I took this photo before even leaving Hong Kong Airport — as I sat in the lobby waiting for the two-hour window of permitted checking in, a young couple and their photography crew of three appeared across from me for a wedding photoshoot. This sight is pretty common in HK; I see at least one a week, usually on my way home from work. I guess there aren’t that many viable locations on this island to shoot wedding photos? Maybe they met in the airport or something. Either way, it was weird but cute.

Whatever floats your boat. (Or plane.)

My flight was supposed to arrive at Singapore’s Changi Airport at 10:30PM on Thursday night. My friend CK, who was graciously hosting me, would still be working at the time, so we planned for me to take the MRT (subway) to Marina Bay Sands, where we could meet and grab a bite while enjoying the view.

As is typical with airlines (especially budget ones), my flight was delayed. We landed in Singapore at around midnight. I find it surprising that (I was told) Changi Airport is usually ranked one of the world’s best airports — whoever judged that contest obviously never visited the “budget terminal,” which basically means “cheap-ass building for our most worthless customers that is a mile away from the actual airport.” Frankly, it was comparable to the lilliputian Yiwu Airport.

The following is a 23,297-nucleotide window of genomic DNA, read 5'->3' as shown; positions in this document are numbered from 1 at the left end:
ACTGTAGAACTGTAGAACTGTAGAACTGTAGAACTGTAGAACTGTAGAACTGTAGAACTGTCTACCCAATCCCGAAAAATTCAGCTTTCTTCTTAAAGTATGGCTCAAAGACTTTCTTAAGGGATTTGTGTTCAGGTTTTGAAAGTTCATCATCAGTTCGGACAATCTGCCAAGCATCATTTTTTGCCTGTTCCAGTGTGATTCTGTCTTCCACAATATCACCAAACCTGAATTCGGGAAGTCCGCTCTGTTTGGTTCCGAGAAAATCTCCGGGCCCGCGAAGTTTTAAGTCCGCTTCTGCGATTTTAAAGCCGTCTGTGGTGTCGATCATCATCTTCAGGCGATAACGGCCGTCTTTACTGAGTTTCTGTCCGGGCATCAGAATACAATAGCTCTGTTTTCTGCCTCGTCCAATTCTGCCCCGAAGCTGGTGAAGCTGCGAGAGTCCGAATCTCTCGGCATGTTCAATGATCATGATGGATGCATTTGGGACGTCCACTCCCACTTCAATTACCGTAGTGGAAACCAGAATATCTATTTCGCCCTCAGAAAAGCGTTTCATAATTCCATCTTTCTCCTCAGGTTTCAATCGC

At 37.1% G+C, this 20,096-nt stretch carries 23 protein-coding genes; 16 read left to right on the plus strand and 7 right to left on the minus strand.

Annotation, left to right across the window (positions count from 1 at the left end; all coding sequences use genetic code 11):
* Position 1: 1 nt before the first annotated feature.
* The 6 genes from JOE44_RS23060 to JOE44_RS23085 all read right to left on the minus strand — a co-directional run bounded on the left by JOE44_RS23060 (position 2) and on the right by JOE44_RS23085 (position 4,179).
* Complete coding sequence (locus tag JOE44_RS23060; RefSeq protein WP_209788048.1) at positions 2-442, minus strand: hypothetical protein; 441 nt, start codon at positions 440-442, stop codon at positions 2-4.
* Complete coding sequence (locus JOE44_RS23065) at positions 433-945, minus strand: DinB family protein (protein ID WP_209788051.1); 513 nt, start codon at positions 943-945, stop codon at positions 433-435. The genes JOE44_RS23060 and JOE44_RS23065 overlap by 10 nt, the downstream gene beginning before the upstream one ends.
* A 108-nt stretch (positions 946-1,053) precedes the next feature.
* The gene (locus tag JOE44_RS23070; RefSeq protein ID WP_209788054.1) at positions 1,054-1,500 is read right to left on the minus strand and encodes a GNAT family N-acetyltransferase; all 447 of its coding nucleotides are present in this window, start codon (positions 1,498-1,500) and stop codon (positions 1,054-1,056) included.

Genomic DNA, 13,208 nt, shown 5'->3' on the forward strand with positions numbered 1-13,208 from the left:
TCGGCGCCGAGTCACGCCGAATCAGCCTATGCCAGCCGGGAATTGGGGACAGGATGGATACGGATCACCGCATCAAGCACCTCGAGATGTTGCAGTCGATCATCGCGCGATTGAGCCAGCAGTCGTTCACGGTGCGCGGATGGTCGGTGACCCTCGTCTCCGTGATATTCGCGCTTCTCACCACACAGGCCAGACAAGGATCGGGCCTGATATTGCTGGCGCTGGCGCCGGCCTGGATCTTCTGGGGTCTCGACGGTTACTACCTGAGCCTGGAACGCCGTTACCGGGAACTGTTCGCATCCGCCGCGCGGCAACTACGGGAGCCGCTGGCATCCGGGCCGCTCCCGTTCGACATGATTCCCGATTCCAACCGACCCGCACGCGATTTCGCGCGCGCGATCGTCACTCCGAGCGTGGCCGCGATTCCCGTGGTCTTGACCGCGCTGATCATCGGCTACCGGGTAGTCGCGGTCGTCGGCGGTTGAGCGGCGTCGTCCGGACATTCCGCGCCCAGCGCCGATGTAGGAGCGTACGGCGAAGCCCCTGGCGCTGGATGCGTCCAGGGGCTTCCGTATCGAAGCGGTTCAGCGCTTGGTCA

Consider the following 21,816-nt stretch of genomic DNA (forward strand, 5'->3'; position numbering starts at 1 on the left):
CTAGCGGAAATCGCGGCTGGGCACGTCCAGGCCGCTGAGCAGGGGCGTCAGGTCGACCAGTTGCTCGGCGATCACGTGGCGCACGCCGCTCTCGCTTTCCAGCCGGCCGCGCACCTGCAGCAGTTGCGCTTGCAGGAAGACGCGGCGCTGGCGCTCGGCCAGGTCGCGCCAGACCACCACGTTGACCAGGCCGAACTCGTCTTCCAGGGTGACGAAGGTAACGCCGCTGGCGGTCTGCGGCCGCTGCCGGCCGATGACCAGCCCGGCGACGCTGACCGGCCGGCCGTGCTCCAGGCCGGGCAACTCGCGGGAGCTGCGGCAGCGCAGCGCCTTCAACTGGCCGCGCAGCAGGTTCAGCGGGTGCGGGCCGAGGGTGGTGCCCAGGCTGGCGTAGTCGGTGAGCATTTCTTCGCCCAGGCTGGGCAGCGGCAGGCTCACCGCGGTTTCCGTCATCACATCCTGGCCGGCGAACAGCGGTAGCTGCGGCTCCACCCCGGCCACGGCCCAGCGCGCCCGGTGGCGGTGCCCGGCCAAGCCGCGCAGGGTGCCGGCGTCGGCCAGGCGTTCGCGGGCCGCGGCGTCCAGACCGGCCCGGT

Right after passing through customs, I exchanged some cash and called CK’s cell phone from a nearby pay phone. He didn’t pick up. Worried, I figured I should just try to find the MRT right away, so I exited the building and followed the signs to the free shuttle bus to Terminal 2, which is apparently where the MRT is located. It was seriously like a 10-15 minute bus ride (at night, with very little traffic!), which speaks to how far removed the janky budget terminal is (still bitter). At least I had this sign to amuse me:

I’m just not going to try to understand.